Much of the developments around virtualisation have been around speed, efficiency and cost, yet other areas that Ducker sees developments in is incorporating AI and machine learning into both standard and managing applications.
Other developments are more focused on the backend and protection against unwelcome surprises like data loss, a benefit that is more crucial now considering the increased rate of attacks and cyber incidents that occur.
“If an organisation can virtualise more workloads, they can capitalise on all sorts of things,” said Ducker. “[If] you can quickly move a virtual machine from one server to another, that means the whole concept of backup and recovery is so much more within reach of organisations or workloads.
“I would predict that there’s massive growth in utilisation of backup and recovery as a result of the speed and ease of which you can do it and the result of the lower cost of doing that.
“It now becomes cost-effective for organisations to backup their businesses at a time where we see more threats to data protection and data management. You need to have backup and it’s almost a perfect storm that the increased threat and increased capability has risen at the same so I see that as being a huge area for growth in the near future.”
Benefiting the mainstream
As mentioned before, there are many benefits to virtualising parts of your business and network.
One major benefit to having a virtualised environment, besides the cost and flexibility, is the added security it can bring. If it’s properly designed, it can be updated on the fly and virtual networks can be isolated to prevent malware from spreading.
“If you look at a TCP/IP protocol, it has something like 50,000 connectors inside of it,” explains Doyle. “In a standard network, once you get in and breaches happen and people get in, you basically have access to 50,000 connectors. If your network is virtualised, you can reduce that to two so when you get in, you only have access to two.
“That’s not to say that you can’t start getting access to everything else, [but] it’s going to take longer to get to the next one so by the time you get there, you’ve been caught and the company knows [it’s being attacked].
“It significantly slows down how breaches happen and if you’re in a company where you got software that was born in the cloud, proper next-generation software that’s obviously fully virtualised it’s containerised, etc, and you put a network on top of it, what a lot of companies are doing is respiring their software every few days to wash out any bugs or breaches that have been planted in there.”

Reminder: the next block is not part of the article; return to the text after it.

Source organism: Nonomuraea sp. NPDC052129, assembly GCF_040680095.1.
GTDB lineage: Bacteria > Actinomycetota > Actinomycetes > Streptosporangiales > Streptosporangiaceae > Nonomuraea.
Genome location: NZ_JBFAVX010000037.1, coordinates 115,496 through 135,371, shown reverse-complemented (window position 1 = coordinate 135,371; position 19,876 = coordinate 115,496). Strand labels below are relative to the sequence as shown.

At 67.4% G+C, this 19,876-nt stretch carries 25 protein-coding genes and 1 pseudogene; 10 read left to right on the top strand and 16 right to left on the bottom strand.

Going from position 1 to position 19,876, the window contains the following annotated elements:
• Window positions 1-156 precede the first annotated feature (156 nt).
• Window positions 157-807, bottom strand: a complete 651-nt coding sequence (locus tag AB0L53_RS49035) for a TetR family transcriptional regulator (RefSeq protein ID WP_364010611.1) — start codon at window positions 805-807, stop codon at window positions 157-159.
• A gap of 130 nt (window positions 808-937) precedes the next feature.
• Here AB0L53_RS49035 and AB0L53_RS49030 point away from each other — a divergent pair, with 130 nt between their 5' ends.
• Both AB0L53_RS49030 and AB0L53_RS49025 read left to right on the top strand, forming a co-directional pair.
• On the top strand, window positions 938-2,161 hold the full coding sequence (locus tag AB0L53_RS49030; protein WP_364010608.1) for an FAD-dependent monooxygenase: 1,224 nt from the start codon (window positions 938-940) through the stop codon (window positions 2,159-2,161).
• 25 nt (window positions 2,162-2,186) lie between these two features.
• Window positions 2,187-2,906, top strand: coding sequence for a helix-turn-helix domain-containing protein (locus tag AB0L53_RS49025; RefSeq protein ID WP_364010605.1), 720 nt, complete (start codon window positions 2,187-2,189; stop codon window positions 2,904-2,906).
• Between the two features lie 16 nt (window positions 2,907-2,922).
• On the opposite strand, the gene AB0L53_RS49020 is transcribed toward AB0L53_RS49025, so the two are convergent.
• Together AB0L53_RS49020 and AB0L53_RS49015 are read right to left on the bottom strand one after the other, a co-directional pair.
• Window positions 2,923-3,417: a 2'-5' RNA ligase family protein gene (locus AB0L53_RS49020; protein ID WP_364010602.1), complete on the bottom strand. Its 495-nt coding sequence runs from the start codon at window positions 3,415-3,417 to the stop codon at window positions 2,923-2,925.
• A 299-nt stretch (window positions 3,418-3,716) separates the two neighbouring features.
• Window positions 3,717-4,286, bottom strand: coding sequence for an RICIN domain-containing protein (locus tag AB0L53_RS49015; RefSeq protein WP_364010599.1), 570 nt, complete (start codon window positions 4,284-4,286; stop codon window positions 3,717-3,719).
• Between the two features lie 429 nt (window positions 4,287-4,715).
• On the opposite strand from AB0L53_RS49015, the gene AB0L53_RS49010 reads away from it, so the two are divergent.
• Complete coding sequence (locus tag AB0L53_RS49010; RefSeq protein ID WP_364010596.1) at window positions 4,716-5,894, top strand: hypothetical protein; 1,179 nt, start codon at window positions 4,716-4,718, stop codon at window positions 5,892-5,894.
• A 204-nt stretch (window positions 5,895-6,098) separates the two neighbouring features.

The expectations businesses have of IT departments and managed service providers have changed too alongside this. For one, they expect them to be agile and able to fix changes quickly
“Businesses now expect their IT departments to be as agile as say for example a marketing department,” Doyle said. “They expect to be able to launch new products and services swiftly to gain market share or fend off competition. No longer can IT respond with long deployment or start-up delays.
“Through virtualisation and HPE GreenLake, we have now enabled our customers to be as flexible and as agile as any area in the business and to become an enabler as opposed to a blocker as previously happened.”
While it’s easy to focus on the benefits that virtualisation brings, that doesn’t mean it’s suitable for everything. The aims of the business should be taken into consideration and just because it’s becoming more realistic to virtualise parts of a business, that doesn’t mean it’s a straight swap.
“There are different use cases for it but it just makes sense in many cases,” said Neylon. “Obviously, outsourcing it to a technical infrastructure company like ourselves means we’re able to work with the client, design the solution that meets their specific needs.
“For other use cases, you can talk it through the client and say in this instance, the virtualisation path is the way we want to go and this instance over here, maybe it’s not.
“A big problem with any of these things is where people get treating it as a buzzword instead of using it to find a solution to a business need. By working with the technical partner that understands the technologies and can help to develop that solution that meets that requirement, that’s what we want to be aiming for.”
That’s something that Ducker mentions as well. The strategic input that a provider can bring can help them identify the approach that works best for them.